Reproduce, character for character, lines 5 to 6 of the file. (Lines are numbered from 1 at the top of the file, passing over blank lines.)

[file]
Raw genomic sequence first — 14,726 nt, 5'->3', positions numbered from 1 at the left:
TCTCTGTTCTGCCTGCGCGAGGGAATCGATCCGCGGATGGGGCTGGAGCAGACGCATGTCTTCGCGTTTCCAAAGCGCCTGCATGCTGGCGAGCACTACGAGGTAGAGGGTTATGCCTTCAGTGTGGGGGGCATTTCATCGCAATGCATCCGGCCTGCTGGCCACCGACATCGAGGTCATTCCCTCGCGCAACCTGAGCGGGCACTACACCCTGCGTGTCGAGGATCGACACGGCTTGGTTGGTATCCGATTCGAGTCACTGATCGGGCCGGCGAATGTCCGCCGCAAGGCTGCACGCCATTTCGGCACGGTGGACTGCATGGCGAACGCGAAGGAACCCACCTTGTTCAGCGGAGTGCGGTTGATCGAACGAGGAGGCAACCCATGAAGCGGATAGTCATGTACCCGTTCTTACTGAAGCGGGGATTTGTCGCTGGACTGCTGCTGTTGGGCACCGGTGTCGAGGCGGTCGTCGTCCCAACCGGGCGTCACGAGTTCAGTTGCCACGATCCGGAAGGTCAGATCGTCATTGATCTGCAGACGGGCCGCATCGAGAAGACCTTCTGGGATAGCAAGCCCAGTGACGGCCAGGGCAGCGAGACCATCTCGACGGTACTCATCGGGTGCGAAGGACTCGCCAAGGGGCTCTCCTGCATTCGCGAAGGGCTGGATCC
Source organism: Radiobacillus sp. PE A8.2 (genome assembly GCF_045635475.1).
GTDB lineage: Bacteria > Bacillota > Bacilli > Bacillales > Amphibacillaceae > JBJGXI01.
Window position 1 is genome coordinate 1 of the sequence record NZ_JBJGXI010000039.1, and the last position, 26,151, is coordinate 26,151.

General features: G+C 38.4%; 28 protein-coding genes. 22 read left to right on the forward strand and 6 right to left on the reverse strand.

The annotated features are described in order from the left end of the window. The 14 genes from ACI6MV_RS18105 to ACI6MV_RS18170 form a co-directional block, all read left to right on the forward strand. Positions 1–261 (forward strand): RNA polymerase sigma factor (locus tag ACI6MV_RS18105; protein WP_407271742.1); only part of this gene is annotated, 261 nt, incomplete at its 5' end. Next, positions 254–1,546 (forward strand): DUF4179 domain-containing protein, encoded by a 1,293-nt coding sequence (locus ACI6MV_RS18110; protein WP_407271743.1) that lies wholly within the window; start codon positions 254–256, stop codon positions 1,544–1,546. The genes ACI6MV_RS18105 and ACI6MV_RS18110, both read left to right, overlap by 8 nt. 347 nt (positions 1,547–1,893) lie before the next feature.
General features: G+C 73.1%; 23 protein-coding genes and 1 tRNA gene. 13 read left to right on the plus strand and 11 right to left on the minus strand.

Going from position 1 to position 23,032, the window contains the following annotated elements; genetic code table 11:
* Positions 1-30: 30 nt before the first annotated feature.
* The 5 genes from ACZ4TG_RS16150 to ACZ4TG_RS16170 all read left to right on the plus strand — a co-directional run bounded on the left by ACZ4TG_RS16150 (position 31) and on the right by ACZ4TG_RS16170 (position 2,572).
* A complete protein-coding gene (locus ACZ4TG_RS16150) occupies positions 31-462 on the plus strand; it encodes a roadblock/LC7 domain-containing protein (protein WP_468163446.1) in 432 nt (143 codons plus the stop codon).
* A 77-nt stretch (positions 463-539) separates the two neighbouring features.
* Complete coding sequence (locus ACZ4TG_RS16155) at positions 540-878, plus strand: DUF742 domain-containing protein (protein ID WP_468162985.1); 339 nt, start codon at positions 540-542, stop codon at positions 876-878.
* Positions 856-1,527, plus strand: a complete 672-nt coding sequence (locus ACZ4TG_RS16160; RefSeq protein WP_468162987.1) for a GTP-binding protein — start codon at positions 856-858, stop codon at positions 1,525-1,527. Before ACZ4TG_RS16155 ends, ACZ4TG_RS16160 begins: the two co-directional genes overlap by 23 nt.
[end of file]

Window position 1 is genome coordinate 1 of the sequence record NZ_JBJGXI010000039.1, and the last position, 26,151, is coordinate 26,151.

General features: G+C 38.4%; 28 protein-coding genes. 22 read left to right on the forward strand and 6 right to left on the reverse strand.